RAPHaEL (Robotic Air Powered Hand with Elastic Ligaments)
If such hands can be mounted on long stumps - as there seems to be no requirement for a motor that may take up hand or wrist space - and if they can be gradually cable controlled (rather than through electrodes), these may offer very promising options. The thing is that myoelectric control may not only look slow, it also can be very uncomfortable to wear and only allow very limited function because of that. Despite that, a lot of funding, sales activity, general opinion making or media presence seems to be taken up by high-tech gadgets such as the DEKA arm, Otto Bock's Michelangelo hand or TouchBionics' iLimb whose demos can be matched with cable controlled arm demos and you will immediately understand - also from simple analysis of requirements - that a caring and responsible setup will improve an amputee's ability to work, act, and be well rather than addressing the needs of a prosthetic gadget builder -- two subjects that may, but do not necessarily have to, overlap.
The Robotics and Mechanisms Laboratory (RoMeLa) of the College of Engineering at Virginia Tech has developed a unique robotic hand that can firmly hold objects as heavy as a can of food or as delicate as a raw egg, while dexterous enough to gesture for sign language.
Named RAPHaEL (Robotic Air Powered Hand with Elastic Ligaments), the fully articulated robotic hand is powered by a compressor air tank at 60 psi and a novel accordion type tube actuator. Microcontroller commands operate the movement to coordinate the motion of the fingers.
This air-powered design is what makes the hand unique, as it does not require the use of any motors or other actuators, the grasping force and compliance can be easily adjusted by simply changing the air pressure, said Dennis Hong, RoMeLa (http://www.me.vt.edu/romela/) director and the faculty adviser on the project. RoMeLa is part of Virginia Tech's department of mechanical engineering (http://www.me.vt.edu) (ME).
The grip derives from the extent of pressure of the air. A low pressure is used for a lighter grip, while a higher pressure allows for a sturdier grip. The compliance of compressed air also aids in the grasping as the fingers can naturally follow the contour of the grasped object.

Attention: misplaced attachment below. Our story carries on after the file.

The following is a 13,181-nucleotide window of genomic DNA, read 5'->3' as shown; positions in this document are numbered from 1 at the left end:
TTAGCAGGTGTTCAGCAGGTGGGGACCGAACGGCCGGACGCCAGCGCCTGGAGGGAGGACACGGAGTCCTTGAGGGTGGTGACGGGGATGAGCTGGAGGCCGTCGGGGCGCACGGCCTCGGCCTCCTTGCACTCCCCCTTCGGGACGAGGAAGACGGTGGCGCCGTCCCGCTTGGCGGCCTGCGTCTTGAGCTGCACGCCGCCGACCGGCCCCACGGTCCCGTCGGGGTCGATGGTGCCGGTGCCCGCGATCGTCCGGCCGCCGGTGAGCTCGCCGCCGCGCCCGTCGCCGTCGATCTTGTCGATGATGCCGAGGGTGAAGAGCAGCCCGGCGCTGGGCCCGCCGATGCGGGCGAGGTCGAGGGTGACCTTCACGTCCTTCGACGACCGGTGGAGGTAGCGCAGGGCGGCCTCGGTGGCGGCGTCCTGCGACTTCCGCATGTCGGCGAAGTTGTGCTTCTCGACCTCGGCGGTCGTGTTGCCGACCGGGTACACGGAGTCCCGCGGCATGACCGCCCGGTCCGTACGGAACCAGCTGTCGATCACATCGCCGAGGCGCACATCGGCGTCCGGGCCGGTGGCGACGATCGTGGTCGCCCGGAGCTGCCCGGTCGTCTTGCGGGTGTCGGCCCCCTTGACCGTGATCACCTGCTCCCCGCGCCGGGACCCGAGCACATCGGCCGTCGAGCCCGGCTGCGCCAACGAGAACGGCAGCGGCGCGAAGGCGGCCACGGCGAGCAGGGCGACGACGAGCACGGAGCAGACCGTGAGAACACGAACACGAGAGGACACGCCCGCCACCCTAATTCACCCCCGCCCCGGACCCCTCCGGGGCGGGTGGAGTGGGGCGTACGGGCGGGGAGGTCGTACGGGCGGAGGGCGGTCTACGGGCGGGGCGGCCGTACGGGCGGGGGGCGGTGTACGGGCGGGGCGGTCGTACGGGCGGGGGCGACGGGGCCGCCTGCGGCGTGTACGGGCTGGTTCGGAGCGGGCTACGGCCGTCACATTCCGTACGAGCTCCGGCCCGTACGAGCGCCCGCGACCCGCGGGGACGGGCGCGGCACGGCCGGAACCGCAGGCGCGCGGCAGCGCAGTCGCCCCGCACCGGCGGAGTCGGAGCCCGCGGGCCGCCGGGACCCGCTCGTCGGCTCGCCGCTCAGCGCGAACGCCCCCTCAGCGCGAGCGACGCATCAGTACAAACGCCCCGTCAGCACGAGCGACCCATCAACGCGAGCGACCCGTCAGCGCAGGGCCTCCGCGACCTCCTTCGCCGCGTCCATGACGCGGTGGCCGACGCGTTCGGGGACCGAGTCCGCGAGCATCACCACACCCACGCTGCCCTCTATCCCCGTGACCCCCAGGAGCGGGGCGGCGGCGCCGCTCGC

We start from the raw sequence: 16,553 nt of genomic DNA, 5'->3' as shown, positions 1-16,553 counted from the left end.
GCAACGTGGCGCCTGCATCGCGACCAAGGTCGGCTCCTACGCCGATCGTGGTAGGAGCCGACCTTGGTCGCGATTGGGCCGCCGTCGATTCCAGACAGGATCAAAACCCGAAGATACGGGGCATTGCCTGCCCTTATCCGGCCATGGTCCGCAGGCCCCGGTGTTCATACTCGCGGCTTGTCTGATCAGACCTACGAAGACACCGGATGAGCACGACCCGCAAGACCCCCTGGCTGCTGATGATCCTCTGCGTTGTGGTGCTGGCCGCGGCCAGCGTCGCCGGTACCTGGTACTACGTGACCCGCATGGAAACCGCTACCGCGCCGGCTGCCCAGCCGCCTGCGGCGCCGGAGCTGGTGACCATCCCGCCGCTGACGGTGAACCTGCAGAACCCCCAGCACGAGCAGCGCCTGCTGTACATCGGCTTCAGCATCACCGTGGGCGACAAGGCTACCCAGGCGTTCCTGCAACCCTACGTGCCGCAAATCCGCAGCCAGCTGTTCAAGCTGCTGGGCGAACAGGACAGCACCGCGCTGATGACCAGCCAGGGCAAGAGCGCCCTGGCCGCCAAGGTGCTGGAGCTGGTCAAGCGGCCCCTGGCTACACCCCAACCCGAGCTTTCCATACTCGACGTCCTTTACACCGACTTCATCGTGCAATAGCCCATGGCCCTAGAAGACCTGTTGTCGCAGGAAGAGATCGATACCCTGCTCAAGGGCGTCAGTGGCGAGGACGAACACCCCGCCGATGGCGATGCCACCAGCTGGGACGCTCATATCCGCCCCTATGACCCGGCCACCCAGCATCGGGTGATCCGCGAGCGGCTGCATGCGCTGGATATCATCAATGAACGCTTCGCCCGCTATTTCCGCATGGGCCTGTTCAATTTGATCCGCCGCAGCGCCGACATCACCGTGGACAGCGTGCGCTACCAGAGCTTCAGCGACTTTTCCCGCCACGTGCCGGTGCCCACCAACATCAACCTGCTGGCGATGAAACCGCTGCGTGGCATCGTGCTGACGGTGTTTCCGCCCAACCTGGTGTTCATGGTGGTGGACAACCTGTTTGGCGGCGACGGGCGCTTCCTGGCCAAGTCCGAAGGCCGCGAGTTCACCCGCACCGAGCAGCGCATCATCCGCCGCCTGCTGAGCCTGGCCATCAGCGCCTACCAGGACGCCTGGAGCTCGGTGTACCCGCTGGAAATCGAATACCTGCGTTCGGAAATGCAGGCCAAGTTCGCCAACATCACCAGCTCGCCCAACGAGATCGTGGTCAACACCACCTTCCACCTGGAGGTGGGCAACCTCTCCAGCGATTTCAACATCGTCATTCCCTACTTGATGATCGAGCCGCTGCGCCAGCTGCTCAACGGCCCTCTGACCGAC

There would be great market potential for this hand, such as for robotic prosthetics, due to the previously described benefits, as well as low cost, safety and simplicity, Hong said. The concept has won RoMeLa first place in the recent 2008-2009 Compressed Air and Gas Institute (http://www.cagi.org) (CAGI)'s Innovation Award Contest, with team members sharing $2,500 and the College of Engineering receiving a separate $8,000 monetary award.
The $10,500 prize was announced in April by the Cleveland, Ohio-based CAGI, an industry organization. The design competition was an invitation-only program, with projects overviews including written reports and video being sent to the judging panel. Teams from Virginia Tech, the Milwaukee School of Engineering and Buffalo State College each submitted entries on their air-powered designs for judging. Six teams in all participated, according to Hong.
RoMeLa already has captured several prizes for its work, including the grand prize at the 2008 International Capstone Design Fair (http://www.vtnews.vt.edu/story.php?relyear=2008&itemno=808) for a trio of pole-climbing serpentine robots designed to take the place of construction workers tasked with dangerous jobs such as inspecting high-rises or underwater bridge piers.
It is the second year in a row that RoMeLa has won first place in the CAGI competition. A judge on the panel said of the robotic hand, It is a cutting edge concept, and the engineering was no less than brilliant.